Roy Perez Benavidez
This school was named in honor of Master Sergeant Roy P. Benavídez (1935–1998), a Green Beret in the U.S. Army and native Texan who fought and survived against incredible odds in Vietnam. He received the Congressional Medal of Honor in 1981. The school named for him opened in 1992.
Roy Perez Benavidez was born in Cuero, Texas, on August 5, 1935. He was the son of a sharecropper and endured much racism in his life because of his mixed Yaqui Indian and Mexican heritage. Benavidez was orphaned as a child and raised by an uncle. He dropped out of school in the seventh grade. For a period of time in his teens, Benavidez worked as a migrant farm worker and traveled as far as Colorado to harvest sugar beets. Benavidez joined the Army in Houston, Texas, in 1955.
Benavidez was first stationed at Fort Ord, California. He was then transferred to Germany, where he received parachute training. While in Germany, the letters he exchanged with childhood sweetheart Hilaria "Lala" Coy increased in intensity. When Benavidez returned to the U.S., he immediately sent his uncle, grandfather, and the local priest to ask Lala's father for his blessing.
Lala and Roy Benavidez were married on June 7, 1959, in El Campo, Texas. Benavidez was then assigned to Military Police training at Fort Gordon, Georgia. Throughout his training, Benavidez periodically got into trouble because of his stubbornness and hot temper. However, Benavidez later credited these qualities for his success in Special Forces training at Fort Bragg, North Carolina. By the time Benavidez was ordered to Vietnam, he had risen to the rank of Staff Sergeant with the Fifth Special Forces Group, Airborne, Detachment B-56, First Special Forces.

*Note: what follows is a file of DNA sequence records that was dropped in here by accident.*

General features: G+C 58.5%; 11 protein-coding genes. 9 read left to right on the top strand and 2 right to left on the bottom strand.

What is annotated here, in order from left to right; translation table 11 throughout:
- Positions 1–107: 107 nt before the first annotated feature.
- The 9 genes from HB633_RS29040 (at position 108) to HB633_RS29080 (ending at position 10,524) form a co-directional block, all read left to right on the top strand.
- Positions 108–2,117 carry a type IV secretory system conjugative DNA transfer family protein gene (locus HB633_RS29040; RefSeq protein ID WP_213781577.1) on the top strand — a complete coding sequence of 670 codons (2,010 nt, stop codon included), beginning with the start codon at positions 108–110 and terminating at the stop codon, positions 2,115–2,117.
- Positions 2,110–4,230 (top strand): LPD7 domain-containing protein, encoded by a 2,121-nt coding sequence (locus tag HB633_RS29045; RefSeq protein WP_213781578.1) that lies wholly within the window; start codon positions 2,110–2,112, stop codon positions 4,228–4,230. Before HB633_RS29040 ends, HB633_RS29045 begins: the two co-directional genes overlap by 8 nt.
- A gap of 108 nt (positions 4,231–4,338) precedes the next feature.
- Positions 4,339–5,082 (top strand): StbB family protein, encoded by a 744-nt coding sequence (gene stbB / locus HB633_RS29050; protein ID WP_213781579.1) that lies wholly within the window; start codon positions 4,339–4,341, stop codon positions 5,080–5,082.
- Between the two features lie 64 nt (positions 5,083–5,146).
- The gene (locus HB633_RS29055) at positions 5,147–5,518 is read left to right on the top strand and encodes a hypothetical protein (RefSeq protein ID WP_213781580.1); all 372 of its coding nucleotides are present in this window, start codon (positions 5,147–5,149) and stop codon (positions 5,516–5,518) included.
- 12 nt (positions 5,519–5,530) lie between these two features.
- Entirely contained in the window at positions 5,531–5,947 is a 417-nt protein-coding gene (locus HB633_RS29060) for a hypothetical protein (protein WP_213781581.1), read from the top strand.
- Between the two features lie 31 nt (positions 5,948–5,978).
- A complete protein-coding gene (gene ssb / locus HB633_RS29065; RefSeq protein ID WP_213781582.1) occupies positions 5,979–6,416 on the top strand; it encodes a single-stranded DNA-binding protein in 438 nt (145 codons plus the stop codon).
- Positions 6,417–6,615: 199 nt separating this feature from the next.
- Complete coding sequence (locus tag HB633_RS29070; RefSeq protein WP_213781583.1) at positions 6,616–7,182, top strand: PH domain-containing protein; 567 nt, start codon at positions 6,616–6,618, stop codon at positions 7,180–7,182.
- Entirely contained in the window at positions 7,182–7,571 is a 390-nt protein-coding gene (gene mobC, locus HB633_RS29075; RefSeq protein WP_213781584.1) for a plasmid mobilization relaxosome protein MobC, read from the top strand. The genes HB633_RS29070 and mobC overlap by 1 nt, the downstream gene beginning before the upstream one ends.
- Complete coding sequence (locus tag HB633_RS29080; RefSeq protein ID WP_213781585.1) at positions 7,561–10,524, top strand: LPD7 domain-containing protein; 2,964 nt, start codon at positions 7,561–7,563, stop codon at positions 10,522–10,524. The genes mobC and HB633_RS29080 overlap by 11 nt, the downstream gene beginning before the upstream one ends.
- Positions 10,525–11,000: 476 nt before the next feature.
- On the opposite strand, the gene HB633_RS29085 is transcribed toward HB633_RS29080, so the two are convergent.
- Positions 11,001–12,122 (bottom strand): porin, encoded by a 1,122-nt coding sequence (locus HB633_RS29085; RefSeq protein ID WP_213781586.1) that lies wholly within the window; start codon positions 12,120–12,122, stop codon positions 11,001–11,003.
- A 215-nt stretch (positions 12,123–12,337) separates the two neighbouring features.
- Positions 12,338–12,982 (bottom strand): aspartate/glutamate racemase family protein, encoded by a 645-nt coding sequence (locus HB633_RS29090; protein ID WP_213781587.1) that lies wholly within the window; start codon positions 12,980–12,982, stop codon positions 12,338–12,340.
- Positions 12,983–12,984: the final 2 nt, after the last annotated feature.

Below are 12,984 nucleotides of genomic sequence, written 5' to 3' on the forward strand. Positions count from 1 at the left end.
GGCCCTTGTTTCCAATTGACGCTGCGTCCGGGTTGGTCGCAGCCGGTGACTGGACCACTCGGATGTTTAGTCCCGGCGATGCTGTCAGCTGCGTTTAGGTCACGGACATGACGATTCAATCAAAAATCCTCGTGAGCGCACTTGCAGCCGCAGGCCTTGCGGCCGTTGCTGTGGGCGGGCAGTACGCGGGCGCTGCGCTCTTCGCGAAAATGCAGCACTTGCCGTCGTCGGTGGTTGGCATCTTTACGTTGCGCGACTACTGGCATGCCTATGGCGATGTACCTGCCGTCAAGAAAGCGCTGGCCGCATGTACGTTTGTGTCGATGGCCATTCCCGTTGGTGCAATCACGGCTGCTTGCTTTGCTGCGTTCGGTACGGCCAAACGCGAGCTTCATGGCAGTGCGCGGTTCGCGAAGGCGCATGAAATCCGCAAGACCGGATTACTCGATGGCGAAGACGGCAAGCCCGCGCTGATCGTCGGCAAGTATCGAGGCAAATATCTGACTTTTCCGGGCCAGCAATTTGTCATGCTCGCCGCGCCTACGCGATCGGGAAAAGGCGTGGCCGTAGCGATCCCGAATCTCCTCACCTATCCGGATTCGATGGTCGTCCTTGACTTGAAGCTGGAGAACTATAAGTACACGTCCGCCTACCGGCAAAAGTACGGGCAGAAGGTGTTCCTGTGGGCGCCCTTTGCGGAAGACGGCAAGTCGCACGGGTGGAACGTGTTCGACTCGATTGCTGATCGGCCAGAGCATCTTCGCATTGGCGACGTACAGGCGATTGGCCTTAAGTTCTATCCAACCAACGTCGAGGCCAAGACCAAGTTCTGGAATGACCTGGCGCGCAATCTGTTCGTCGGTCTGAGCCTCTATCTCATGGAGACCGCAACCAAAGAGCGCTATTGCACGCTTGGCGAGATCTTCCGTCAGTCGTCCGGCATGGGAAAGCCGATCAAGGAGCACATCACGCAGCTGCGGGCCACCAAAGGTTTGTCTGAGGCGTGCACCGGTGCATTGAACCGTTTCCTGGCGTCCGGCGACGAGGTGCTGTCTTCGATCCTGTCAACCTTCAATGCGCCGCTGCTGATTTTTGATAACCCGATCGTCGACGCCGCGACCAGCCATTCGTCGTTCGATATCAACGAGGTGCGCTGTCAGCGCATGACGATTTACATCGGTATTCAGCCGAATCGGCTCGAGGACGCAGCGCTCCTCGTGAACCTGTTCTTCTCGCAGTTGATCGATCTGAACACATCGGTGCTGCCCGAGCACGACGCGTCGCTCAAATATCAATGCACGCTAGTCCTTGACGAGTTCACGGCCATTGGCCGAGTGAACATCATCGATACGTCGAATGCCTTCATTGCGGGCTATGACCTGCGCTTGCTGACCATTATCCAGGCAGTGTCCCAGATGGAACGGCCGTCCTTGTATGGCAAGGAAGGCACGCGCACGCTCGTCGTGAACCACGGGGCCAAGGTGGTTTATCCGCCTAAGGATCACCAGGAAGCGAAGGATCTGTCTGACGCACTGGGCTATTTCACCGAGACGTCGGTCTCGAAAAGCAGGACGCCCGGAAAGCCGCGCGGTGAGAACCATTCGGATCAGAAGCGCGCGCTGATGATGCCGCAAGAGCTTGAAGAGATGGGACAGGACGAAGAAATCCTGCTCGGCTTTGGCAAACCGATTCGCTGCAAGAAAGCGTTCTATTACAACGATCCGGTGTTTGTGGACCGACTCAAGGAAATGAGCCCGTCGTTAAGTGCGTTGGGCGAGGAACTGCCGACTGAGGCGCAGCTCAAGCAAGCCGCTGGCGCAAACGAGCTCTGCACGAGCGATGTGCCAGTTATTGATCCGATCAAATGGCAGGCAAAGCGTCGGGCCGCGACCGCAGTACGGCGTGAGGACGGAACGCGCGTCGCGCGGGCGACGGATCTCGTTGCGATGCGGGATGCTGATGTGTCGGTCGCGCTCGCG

On the morning of May 2, 1968, a 12-man Special Forces team was inserted in Cambodia to observe large scale North Vietnamese troop movements and was discovered by the enemy. Most of the team members were close friends of Benavidez, who was at the Forward Operating Base in Loc Ninh, Vietnam. Three helicopters were sent to rescue the team, but were unable to land due to heavy enemy fire. When a second attempt was made to reach the stranded team, Benavidez jumped aboard one of the helicopters, armed only with a Bowie knife. As the helicopters reached the landing zone, Benavidez realized that the team members were likely too severely wounded to move to the helicopters. Benavidez ran through heavy small arms fire to the wounded soldiers, and was wounded himself in the right leg, face, and head in the process. He reorganized the team and signaled the helicopters to prepare for extraction. Despite his injuries, Benavidez carried or dragged half of the wounded men to the helicopters. He then collected the classified documents held by the now dead team leader. As he completed this task he was wounded by an exploding grenade in the back and shot in the stomach. At that moment, the waiting helicopter's pilot was mortally wounded and the helicopter crashed.